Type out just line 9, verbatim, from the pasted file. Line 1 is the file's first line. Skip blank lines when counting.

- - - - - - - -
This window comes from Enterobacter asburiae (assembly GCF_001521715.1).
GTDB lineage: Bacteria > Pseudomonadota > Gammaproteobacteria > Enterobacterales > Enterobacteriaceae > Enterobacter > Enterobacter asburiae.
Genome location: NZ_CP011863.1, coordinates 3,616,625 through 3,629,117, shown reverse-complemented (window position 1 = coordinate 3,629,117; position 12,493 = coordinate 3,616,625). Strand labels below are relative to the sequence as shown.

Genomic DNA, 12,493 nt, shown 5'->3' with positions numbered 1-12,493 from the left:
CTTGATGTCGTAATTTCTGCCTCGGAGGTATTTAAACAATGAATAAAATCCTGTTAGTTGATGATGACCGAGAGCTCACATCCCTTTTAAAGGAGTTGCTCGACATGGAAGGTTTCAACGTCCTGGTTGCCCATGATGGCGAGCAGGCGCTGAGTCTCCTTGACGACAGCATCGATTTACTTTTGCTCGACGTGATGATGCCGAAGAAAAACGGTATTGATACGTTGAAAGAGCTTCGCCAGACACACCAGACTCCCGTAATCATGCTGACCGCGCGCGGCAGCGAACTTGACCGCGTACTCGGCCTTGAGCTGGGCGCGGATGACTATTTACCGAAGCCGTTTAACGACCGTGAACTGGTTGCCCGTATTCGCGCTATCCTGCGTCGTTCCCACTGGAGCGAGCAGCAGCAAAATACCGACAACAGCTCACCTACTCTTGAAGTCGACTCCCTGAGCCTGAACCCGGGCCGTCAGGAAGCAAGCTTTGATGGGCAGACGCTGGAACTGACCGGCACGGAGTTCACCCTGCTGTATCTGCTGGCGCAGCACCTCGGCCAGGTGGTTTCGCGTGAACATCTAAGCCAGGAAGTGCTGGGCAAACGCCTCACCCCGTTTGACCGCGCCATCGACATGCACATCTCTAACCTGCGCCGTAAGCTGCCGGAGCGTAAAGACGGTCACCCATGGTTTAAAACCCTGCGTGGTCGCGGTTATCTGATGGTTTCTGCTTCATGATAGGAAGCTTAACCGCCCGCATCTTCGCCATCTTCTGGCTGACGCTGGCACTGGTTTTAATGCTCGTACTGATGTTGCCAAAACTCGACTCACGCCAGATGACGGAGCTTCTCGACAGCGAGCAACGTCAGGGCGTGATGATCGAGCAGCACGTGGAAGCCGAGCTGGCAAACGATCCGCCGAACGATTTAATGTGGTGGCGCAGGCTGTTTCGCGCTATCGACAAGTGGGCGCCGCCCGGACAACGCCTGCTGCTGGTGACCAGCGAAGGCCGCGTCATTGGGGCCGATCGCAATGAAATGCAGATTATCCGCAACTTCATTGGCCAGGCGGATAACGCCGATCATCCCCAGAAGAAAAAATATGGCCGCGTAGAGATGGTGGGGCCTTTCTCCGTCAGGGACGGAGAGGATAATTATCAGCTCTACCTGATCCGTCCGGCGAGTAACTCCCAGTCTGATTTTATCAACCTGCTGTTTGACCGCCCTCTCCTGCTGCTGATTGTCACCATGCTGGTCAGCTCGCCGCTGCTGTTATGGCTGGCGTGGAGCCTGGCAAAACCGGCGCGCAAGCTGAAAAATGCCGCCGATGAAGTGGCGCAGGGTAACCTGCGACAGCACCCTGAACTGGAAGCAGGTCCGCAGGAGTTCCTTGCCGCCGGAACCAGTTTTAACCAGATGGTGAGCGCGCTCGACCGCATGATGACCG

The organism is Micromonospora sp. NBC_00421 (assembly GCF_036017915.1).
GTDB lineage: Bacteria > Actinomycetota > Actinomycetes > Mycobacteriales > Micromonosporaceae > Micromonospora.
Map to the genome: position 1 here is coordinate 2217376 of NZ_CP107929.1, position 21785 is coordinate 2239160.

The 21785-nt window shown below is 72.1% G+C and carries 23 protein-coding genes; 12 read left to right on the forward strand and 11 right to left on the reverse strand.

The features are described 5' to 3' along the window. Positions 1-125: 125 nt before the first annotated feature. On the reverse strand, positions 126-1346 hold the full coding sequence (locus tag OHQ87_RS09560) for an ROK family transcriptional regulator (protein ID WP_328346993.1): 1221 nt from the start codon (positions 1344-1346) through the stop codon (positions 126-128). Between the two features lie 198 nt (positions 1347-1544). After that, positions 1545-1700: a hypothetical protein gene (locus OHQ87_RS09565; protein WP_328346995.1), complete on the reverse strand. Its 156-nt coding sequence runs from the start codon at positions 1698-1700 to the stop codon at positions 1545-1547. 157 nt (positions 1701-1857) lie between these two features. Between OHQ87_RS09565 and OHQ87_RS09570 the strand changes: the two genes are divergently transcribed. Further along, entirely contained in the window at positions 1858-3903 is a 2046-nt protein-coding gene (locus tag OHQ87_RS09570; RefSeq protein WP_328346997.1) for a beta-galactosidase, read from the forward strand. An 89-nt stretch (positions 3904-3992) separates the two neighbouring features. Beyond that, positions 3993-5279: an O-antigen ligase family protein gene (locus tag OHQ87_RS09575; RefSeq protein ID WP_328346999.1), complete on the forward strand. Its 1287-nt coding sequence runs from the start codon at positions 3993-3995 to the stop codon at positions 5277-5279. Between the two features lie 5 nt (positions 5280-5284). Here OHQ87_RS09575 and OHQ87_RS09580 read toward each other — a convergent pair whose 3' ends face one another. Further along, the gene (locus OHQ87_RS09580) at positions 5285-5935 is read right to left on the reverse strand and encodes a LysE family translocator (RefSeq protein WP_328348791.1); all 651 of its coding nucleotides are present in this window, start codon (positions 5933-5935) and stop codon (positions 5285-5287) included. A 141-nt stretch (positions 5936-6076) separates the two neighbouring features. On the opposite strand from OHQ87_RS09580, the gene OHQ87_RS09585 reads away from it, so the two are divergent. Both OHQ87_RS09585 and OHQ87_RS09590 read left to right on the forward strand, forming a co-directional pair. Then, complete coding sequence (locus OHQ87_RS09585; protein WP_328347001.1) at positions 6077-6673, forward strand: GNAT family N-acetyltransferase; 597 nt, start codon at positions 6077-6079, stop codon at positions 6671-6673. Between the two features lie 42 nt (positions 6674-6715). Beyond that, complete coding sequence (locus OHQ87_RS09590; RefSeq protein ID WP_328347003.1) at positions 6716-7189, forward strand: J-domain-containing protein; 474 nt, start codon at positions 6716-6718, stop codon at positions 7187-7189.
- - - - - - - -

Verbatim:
The 21785-nt window shown below is 72.1% G+C and carries 23 protein-coding genes; 12 read left to right on the forward strand and 11 right to left on the reverse strand.